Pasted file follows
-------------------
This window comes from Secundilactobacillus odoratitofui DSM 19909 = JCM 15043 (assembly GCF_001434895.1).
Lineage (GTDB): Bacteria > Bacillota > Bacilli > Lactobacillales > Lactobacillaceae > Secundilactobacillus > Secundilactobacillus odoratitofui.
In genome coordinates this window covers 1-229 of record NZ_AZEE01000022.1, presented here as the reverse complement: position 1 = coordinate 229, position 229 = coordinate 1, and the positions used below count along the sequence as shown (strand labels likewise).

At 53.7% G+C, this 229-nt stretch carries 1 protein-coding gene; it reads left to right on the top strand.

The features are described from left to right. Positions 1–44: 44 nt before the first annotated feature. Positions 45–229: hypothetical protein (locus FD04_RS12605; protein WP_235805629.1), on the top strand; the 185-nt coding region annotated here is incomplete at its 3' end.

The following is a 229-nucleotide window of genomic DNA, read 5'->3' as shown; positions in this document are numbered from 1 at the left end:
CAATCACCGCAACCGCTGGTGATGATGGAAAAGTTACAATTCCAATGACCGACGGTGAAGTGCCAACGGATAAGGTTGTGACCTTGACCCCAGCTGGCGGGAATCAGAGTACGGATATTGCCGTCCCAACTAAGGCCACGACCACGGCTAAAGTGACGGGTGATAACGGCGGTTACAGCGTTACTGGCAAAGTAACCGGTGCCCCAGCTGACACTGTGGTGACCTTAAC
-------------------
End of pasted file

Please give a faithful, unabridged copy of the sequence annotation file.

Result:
This window comes from Secundilactobacillus odoratitofui DSM 19909 = JCM 15043 (assembly GCF_001434895.1).
Lineage (GTDB): Bacteria > Bacillota > Bacilli > Lactobacillales > Lactobacillaceae > Secundilactobacillus > Secundilactobacillus odoratitofui.
In genome coordinates this window covers 1-229 of record NZ_AZEE01000022.1, presented here as the reverse complement: position 1 = coordinate 229, position 229 = coordinate 1, and the positions used below count along the sequence as shown (strand labels likewise).

At 53.7% G+C, this 229-nt stretch carries 1 protein-coding gene; it reads left to right on the top strand.

The features are described from left to right. Positions 1–44: 44 nt before the first annotated feature. Positions 45–229: hypothetical protein (locus FD04_RS12605; protein WP_235805629.1), on the top strand; the 185-nt coding region annotated here is incomplete at its 3' end.

The following is a 229-nucleotide window of genomic DNA, read 5'->3' as shown; positions in this document are numbered from 1 at the left end:
CAATCACCGCAACCGCTGGTGATGATGGAAAAGTTACAATTCCAATGACCGACGGTGAAGTGCCAACGGATAAGGTTGTGACCTTGACCCCAGCTGGCGGGAATCAGAGTACGGATATTGCCGTCCCAACTAAGGCCACGACCACGGCTAAAGTGACGGGTGATAACGGCGGTTACAGCGTTACTGGCAAAGTAACCGGTGCCCCAGCTGACACTGTGGTGACCTTAAC